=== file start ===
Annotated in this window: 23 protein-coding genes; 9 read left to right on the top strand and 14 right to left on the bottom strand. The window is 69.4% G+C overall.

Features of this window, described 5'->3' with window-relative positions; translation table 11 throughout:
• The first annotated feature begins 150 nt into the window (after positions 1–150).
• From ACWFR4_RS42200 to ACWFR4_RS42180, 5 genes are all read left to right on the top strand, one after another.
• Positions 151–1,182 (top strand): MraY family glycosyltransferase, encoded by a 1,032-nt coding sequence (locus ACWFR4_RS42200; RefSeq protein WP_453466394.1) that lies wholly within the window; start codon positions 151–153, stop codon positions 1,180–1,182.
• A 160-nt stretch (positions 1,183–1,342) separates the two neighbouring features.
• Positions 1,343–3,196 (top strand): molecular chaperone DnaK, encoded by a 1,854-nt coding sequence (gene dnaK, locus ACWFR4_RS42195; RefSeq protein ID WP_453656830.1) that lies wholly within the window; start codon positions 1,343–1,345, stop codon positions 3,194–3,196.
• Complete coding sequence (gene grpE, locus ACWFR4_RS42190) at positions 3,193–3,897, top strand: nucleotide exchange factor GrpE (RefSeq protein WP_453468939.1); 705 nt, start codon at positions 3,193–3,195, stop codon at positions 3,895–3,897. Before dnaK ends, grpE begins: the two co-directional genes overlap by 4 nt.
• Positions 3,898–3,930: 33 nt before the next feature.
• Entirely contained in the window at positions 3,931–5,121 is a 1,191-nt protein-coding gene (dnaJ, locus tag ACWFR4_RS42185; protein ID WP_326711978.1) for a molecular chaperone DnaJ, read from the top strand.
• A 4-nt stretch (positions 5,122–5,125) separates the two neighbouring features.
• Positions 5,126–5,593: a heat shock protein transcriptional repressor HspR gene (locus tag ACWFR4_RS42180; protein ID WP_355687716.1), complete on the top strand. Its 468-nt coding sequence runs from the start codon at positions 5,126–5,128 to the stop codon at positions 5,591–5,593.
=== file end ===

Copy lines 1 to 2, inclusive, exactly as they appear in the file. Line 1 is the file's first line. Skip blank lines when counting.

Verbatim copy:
Annotated in this window: 23 protein-coding genes; 9 read left to right on the top strand and 14 right to left on the bottom strand. The window is 69.4% G+C overall.

Features of this window, described 5'->3' with window-relative positions; translation table 11 throughout: